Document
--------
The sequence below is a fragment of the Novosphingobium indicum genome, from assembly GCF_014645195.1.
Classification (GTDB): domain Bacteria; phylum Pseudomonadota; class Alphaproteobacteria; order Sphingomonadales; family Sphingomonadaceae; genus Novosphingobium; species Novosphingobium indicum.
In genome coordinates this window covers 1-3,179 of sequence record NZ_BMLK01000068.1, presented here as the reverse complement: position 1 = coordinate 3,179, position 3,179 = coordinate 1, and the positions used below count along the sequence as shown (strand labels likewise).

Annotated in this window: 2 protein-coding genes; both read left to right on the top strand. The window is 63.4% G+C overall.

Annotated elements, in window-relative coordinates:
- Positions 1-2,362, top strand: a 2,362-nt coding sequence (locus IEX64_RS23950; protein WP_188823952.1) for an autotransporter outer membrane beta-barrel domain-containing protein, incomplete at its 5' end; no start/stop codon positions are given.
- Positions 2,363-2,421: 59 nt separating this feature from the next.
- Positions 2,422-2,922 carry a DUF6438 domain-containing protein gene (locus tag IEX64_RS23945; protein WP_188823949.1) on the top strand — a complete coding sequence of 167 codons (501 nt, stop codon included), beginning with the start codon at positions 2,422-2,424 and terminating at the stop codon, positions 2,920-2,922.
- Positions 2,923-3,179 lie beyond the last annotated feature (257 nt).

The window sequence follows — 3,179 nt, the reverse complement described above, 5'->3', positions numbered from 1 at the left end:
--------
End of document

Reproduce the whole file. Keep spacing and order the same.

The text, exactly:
The sequence below is a fragment of the Novosphingobium indicum genome, from assembly GCF_014645195.1.
Classification (GTDB): domain Bacteria; phylum Pseudomonadota; class Alphaproteobacteria; order Sphingomonadales; family Sphingomonadaceae; genus Novosphingobium; species Novosphingobium indicum.
In genome coordinates this window covers 1-3,179 of sequence record NZ_BMLK01000068.1, presented here as the reverse complement: position 1 = coordinate 3,179, position 3,179 = coordinate 1, and the positions used below count along the sequence as shown (strand labels likewise).

Annotated in this window: 2 protein-coding genes; both read left to right on the top strand. The window is 63.4% G+C overall.

Annotated elements, in window-relative coordinates:
- Positions 1-2,362, top strand: a 2,362-nt coding sequence (locus IEX64_RS23950; protein WP_188823952.1) for an autotransporter outer membrane beta-barrel domain-containing protein, incomplete at its 5' end; no start/stop codon positions are given.
- Positions 2,363-2,421: 59 nt separating this feature from the next.
- Positions 2,422-2,922 carry a DUF6438 domain-containing protein gene (locus tag IEX64_RS23945; protein WP_188823949.1) on the top strand — a complete coding sequence of 167 codons (501 nt, stop codon included), beginning with the start codon at positions 2,422-2,424 and terminating at the stop codon, positions 2,920-2,922.
- Positions 2,923-3,179 lie beyond the last annotated feature (257 nt).

The window sequence follows — 3,179 nt, the reverse complement described above, 5'->3', positions numbered from 1 at the left end: